Yesterday upon stopping in at the Democratic headquarters in Sarasota to pick up bumper stickers and buttons, we learned that Barak Obama himself was due to speak in Dunedin (just north of Clearwater) the following day. How coincidental that we had already planned to leave Sarasota and head to Belleair for a quick visit with Gail and Paul of s/v Puffin on that very day. We got the where and when of the rally and made our plans accordingly. We were warned that, because of the high turn-out expected, we should arrive VERY EARLY (7:00-8:00 AM), prepared to stand in line for several hours. Our lifestyle being what it is, we knew that was unrealistic. But this morning we got organized as quickly as possible, said our good-byes to Mike, and drove up to the sleepy coastal town of Dunedin.

Arriving at around 11:30 we were prepared to find no parking within miles of the venue—the spring training field for the Tampa Bay Rays—but we managed to find a public parking lot that still had available space—for free, even. We quickly hiked the quarter-mile distance to the park, pleased to find a lengthy queue snaking its way down a side street. Off we went in search of the line’s end, following the queue around three corners and down two more streets—a distance of well over a mile. The sheer number of potential voters waiting for hours in the Florida sun was a hopeful sign indeed. As the line began to move we were uncertain that we would actually get admitted to the stadium, available seats being filled to capacity long before we would reach the entrance gate. But we did manage to get through the security checkpoint, enter the stadium, and find seats all before Obama came to the podium.

Obama crowd
The crowd has gathered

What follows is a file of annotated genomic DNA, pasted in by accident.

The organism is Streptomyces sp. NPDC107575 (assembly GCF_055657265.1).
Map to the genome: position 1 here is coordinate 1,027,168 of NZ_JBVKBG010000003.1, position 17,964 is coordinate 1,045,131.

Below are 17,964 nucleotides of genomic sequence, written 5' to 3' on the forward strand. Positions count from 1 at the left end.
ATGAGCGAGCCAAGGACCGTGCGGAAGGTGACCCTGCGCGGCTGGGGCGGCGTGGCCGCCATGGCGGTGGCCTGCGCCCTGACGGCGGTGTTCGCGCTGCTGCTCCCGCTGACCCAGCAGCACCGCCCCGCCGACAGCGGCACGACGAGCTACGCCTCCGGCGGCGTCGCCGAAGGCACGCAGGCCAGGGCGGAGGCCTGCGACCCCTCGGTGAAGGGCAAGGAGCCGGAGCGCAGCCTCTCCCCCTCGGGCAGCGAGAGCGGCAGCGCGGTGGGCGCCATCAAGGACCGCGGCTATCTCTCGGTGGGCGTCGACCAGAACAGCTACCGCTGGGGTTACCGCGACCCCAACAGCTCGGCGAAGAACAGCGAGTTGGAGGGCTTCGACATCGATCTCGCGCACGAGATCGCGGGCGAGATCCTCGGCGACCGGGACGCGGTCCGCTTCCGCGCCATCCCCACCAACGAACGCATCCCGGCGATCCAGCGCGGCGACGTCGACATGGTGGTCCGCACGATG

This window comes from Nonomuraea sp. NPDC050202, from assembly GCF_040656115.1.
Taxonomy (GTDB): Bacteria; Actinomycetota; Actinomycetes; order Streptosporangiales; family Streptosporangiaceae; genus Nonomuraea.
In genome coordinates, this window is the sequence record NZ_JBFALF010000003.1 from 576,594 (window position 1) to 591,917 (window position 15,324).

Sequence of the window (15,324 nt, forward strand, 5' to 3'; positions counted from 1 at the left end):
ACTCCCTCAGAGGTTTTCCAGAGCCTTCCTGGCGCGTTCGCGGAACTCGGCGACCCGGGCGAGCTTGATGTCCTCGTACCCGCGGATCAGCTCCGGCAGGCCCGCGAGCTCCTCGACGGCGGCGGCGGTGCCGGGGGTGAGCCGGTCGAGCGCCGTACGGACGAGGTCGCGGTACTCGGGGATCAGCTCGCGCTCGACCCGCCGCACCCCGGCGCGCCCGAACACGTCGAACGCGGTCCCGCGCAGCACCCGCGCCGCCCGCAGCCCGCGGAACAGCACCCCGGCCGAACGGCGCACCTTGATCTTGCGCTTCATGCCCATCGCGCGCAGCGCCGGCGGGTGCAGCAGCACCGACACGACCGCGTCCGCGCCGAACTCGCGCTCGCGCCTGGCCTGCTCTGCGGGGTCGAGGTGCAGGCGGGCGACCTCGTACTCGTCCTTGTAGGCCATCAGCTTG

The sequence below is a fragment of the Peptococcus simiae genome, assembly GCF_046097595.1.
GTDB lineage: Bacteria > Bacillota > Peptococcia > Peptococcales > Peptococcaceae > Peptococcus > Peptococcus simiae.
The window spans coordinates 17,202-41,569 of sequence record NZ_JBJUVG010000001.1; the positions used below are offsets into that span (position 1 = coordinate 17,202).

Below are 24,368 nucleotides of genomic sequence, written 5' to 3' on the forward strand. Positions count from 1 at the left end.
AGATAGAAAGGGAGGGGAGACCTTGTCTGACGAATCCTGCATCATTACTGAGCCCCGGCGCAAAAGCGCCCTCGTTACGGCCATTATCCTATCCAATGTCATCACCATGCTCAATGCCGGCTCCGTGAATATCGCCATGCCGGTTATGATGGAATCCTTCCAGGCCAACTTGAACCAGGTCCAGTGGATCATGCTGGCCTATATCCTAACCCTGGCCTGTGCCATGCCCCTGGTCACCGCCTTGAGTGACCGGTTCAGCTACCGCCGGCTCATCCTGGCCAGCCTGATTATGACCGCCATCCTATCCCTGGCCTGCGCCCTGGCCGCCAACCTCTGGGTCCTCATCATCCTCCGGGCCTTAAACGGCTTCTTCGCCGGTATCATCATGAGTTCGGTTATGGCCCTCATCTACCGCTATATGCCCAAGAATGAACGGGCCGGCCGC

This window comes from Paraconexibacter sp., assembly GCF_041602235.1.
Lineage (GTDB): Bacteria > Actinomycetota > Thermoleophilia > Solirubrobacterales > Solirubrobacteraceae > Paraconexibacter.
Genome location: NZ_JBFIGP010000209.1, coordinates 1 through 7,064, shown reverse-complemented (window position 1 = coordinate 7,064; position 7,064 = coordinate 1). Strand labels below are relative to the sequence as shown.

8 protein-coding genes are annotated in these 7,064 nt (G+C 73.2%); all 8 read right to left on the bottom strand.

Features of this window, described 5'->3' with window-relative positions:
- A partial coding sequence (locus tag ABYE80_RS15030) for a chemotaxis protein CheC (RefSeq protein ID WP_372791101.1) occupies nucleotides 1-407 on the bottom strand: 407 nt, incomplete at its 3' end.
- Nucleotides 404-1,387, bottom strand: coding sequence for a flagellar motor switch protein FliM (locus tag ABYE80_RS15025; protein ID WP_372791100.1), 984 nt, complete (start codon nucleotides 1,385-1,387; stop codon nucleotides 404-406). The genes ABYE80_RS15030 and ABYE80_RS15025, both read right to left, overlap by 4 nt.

After the clamor and catcalls died down, we heard Obama’s message of hope, action, and support for all of the American people. I was particularly inspired by his sense of inclusivity in stressing the need to bring all the demographics of American society together in order to prevail through the present economic crisis. He certainly sounded presidential—a leader we could follow and feel pride in— throughout his 20-30 minute speech.

The next POTUS

Barak Obama has been identified as a “rock star”, presumably because of his popularity among young voters. At today’s rally, however, we were struck by the cross-section of American voters in evidence. All ages and races appeared to be represented, with the majority being white middle-class types. With such a turn-out we’re hopeful for a new direction of hope, inclusiveness, and prosperity for our country.

A few days ago we made it back to Ft. Pierce without incident. We were pleased to find Caloosa Spirit’s bottom completely sanded and ready for painting. Yesterday Jim got the first coat of primer on, but today we got rained out. The properties of the primer are such that a coat of paint must be put on over the last coat of primer on the same day. Otherwise sanding (UGH!!) would be necessary. So we’ll wait for a clear day to take that step. We still hope to be back in the water by the end of this week. That’s our hunk of cheese.

First coat
Michaelangelo Jim

Fair winds and a faithful wake until next time,
Alice & Jim Rutherford
s/v Caloosa Spirit

Posted Sunday September 28, 2008